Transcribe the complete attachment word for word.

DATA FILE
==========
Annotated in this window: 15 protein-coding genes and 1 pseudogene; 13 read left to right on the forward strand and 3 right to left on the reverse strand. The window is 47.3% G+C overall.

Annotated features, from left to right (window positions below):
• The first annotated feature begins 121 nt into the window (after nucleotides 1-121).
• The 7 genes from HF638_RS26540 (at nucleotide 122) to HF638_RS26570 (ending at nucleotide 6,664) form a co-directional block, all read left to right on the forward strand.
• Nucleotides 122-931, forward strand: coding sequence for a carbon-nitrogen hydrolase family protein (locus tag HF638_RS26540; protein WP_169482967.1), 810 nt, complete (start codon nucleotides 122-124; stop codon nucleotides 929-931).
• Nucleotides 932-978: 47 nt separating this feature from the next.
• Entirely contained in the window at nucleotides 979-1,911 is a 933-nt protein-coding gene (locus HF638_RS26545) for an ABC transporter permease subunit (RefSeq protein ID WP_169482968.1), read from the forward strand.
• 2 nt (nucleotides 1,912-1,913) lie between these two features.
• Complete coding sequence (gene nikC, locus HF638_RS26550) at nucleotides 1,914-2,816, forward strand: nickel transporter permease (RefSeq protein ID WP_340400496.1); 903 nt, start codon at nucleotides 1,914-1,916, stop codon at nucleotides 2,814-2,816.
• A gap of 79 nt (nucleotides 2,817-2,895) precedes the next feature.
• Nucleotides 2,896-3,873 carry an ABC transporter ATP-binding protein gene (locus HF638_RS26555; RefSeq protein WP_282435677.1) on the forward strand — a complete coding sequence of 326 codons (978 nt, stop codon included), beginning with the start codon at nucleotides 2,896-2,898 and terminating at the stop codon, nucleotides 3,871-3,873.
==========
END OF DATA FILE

Annotated in this window: 15 protein-coding genes and 1 pseudogene; 13 read left to right on the forward strand and 3 right to left on the reverse strand. The window is 47.3% G+C overall.

Annotated features, from left to right (window positions below):
• The first annotated feature begins 121 nt into the window (after nucleotides 1-121).
• The 7 genes from HF638_RS26540 (at nucleotide 122) to HF638_RS26570 (ending at nucleotide 6,664) form a co-directional block, all read left to right on the forward strand.
• Nucleotides 122-931, forward strand: coding sequence for a carbon-nitrogen hydrolase family protein (locus tag HF638_RS26540; protein WP_169482967.1), 810 nt, complete (start codon nucleotides 122-124; stop codon nucleotides 929-931).
• Nucleotides 932-978: 47 nt separating this feature from the next.
• Entirely contained in the window at nucleotides 979-1,911 is a 933-nt protein-coding gene (locus HF638_RS26545) for an ABC transporter permease subunit (RefSeq protein ID WP_169482968.1), read from the forward strand.
• 2 nt (nucleotides 1,912-1,913) lie between these two features.
• Complete coding sequence (gene nikC, locus HF638_RS26550) at nucleotides 1,914-2,816, forward strand: nickel transporter permease (RefSeq protein ID WP_340400496.1); 903 nt, start codon at nucleotides 1,914-1,916, stop codon at nucleotides 2,814-2,816.
• A gap of 79 nt (nucleotides 2,817-2,895) precedes the next feature.
• Nucleotides 2,896-3,873 carry an ABC transporter ATP-binding protein gene (locus HF638_RS26555; RefSeq protein WP_282435677.1) on the forward strand — a complete coding sequence of 326 codons (978 nt, stop codon included), beginning with the start codon at nucleotides 2,896-2,898 and terminating at the stop codon, nucleotides 3,871-3,873.